Led by Indiana Republican Sen. Mike Braun, and it needed just a simple majority of 51 votes to be approved by the chamber, Senate votes to overturn Biden vaccine mandate for businesses. Chances of becoming law is uncertain since its likelihood of getting a vote in the House are uncertain and Biden is certain to veto it. The effort demonstrates the bipartisan opposition in Congress to the federal government’s vaccine mandate for large employers.
Republicans used a law called the Congressional Review Act, which allows Congress to overturn federal regulations and requires just a simple majority vote in both the Senate and the House.
“Getting vaccinated should be a decision between an individual and his or her doctor. It shouldn’t be up to any politician, especially in a mandate coming down from that highest authority, the president,” Sen. Mike Braun, R-Ind., who led the effort to overturn the requirement said during the Senate debate. Braun, who said he was pro-vaccine and is vaccinated, called the Biden administration’s requirement “the heavy hand of government” and “overreach.” He said his phone had been ringing off the hook with calls from constituents opposed to the mandate.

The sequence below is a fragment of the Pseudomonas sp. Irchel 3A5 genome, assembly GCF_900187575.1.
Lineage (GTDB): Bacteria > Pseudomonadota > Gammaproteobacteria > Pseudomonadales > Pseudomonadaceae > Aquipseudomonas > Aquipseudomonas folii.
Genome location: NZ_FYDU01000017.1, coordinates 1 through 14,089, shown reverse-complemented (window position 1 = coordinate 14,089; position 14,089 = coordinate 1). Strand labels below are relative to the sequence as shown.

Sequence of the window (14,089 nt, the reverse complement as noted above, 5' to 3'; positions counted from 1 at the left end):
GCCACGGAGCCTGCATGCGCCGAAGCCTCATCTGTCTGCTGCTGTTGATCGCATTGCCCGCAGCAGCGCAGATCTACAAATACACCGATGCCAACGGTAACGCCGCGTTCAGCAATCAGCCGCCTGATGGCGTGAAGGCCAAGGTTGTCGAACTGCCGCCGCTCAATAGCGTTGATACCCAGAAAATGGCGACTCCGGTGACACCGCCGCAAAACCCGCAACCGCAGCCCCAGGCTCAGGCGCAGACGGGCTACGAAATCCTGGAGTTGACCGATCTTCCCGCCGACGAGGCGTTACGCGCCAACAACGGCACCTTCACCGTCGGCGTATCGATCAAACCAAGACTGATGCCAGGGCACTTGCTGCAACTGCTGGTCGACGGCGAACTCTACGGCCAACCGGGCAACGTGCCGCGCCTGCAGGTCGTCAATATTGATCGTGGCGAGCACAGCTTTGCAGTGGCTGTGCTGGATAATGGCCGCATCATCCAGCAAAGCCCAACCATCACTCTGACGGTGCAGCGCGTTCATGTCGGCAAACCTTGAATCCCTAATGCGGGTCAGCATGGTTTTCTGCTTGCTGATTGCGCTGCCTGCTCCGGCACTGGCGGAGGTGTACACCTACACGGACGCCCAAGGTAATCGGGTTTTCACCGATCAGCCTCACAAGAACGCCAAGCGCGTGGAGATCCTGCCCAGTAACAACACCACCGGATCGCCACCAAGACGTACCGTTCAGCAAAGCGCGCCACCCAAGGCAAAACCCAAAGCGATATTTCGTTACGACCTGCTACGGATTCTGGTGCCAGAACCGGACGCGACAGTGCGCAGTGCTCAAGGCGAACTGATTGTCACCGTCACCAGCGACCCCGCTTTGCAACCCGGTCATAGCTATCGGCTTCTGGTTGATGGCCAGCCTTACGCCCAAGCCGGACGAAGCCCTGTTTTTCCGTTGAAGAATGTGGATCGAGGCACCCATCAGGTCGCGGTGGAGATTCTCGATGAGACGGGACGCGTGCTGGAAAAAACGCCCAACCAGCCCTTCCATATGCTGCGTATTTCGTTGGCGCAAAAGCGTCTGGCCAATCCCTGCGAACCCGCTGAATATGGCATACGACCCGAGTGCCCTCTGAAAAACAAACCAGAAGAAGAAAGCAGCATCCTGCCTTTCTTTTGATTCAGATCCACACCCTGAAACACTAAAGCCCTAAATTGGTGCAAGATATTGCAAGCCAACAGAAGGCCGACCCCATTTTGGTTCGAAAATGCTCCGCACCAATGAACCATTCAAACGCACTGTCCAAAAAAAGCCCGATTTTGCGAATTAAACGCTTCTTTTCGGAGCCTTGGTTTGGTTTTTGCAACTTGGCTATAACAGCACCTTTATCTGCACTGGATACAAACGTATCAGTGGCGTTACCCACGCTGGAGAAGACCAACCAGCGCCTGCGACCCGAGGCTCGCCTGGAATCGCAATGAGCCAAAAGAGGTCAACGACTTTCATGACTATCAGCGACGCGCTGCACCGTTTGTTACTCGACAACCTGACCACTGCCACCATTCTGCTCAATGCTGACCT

“It’s got Main Street America scared,” he said.
Although a majority of Americans support private companies requiring their workers to get vaccinated there’s orders like last month, the U.S. Circuit Court of Appeals in New Orleans ordered the administration to halt the mandate that employers with 100 or more employees require vaccinations or frequent testing, saying it raises “serious constitutional concerns.”And a district court judge in Georgia Tuesday blocked the administration from requiring that all federal contractors be vaccinated by Jan. 4. An earlier court ruling blocked the administration from requiring that health care workers be vaccinated.
The vote underscores resistance to the Biden policy even among Democrats who represent red states. It reflects the White House’s struggle to increase U.S. vaccinations and booster shots as the highly mutated omicron variant, which has shown the potential to evade protection offered by a two-dose vaccine regimen, starts to gain a foothold around the country.
The White House Office of Management and Budget said on Tuesday that it will strongly encourage Biden to veto the Senate legislation if it passes. “At a time when COVID is on the rise, a new variant is on the loose, and more Americans are choosing to be vaccinated, it makes no sense for Congress to reverse this much-needed protection of our workforce,” OMB said in a statement.